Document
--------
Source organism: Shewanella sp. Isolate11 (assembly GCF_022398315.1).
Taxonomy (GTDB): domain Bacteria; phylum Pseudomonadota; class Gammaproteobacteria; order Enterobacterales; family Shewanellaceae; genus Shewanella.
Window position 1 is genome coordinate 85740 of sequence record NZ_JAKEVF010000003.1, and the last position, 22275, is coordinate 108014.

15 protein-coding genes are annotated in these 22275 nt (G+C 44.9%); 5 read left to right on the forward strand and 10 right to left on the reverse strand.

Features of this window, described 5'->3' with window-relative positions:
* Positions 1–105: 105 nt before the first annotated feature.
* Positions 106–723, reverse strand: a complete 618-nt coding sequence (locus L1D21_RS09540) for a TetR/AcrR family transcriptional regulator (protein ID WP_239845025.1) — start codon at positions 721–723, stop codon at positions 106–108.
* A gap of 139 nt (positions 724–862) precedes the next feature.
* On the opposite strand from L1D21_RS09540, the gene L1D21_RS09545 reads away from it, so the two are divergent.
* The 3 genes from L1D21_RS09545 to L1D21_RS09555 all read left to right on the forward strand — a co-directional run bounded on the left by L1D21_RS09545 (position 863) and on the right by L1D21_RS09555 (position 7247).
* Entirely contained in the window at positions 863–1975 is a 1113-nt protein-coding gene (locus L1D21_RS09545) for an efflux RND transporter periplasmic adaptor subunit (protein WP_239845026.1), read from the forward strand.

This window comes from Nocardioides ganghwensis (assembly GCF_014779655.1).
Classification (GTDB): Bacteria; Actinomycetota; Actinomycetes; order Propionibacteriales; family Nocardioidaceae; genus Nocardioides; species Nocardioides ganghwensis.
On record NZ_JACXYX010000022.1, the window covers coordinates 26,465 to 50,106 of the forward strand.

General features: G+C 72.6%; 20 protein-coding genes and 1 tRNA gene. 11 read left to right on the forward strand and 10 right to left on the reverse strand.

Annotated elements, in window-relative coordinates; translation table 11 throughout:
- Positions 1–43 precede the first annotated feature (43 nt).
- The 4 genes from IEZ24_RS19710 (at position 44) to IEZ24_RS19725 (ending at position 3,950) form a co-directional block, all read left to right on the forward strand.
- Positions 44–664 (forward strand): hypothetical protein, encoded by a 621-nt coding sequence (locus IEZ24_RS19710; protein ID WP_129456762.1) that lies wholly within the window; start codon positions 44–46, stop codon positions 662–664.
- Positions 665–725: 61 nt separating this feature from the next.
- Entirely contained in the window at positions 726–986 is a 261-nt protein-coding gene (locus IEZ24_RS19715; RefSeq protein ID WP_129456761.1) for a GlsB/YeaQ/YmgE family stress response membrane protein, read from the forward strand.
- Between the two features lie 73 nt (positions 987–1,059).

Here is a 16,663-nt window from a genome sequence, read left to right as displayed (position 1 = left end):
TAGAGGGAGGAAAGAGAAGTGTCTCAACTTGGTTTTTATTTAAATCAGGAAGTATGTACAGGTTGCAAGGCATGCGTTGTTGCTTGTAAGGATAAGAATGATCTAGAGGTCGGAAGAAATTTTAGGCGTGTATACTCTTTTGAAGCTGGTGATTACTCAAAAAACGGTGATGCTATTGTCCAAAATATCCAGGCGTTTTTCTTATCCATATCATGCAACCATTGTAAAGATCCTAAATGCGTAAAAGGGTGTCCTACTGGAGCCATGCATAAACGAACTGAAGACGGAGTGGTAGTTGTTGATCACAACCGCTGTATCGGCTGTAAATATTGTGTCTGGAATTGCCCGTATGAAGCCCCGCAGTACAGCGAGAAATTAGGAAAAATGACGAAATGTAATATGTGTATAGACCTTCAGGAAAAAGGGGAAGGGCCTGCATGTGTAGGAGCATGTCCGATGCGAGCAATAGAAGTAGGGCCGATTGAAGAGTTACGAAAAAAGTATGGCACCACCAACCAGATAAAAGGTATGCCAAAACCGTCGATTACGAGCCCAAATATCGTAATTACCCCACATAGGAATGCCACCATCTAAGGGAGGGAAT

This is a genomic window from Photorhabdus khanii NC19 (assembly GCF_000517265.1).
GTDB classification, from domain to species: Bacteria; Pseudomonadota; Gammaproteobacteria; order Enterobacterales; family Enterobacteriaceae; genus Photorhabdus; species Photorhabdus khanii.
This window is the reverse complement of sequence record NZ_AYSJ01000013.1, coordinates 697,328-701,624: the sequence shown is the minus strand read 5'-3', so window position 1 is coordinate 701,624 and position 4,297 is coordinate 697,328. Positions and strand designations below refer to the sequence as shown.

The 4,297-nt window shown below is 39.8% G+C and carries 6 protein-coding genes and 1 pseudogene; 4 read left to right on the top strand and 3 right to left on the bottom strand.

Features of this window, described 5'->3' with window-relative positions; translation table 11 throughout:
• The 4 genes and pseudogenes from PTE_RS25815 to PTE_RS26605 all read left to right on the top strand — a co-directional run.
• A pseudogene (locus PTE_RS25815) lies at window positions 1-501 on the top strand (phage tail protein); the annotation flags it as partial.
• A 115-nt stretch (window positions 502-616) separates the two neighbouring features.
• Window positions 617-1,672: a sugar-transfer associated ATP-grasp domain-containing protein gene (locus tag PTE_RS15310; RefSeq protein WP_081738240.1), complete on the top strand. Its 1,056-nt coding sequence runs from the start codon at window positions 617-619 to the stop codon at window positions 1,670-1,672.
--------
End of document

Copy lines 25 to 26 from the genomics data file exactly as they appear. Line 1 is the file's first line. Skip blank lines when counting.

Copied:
This is a genomic window from Photorhabdus khanii NC19 (assembly GCF_000517265.1).
GTDB classification, from domain to species: Bacteria; Pseudomonadota; Gammaproteobacteria; order Enterobacterales; family Enterobacteriaceae; genus Photorhabdus; species Photorhabdus khanii.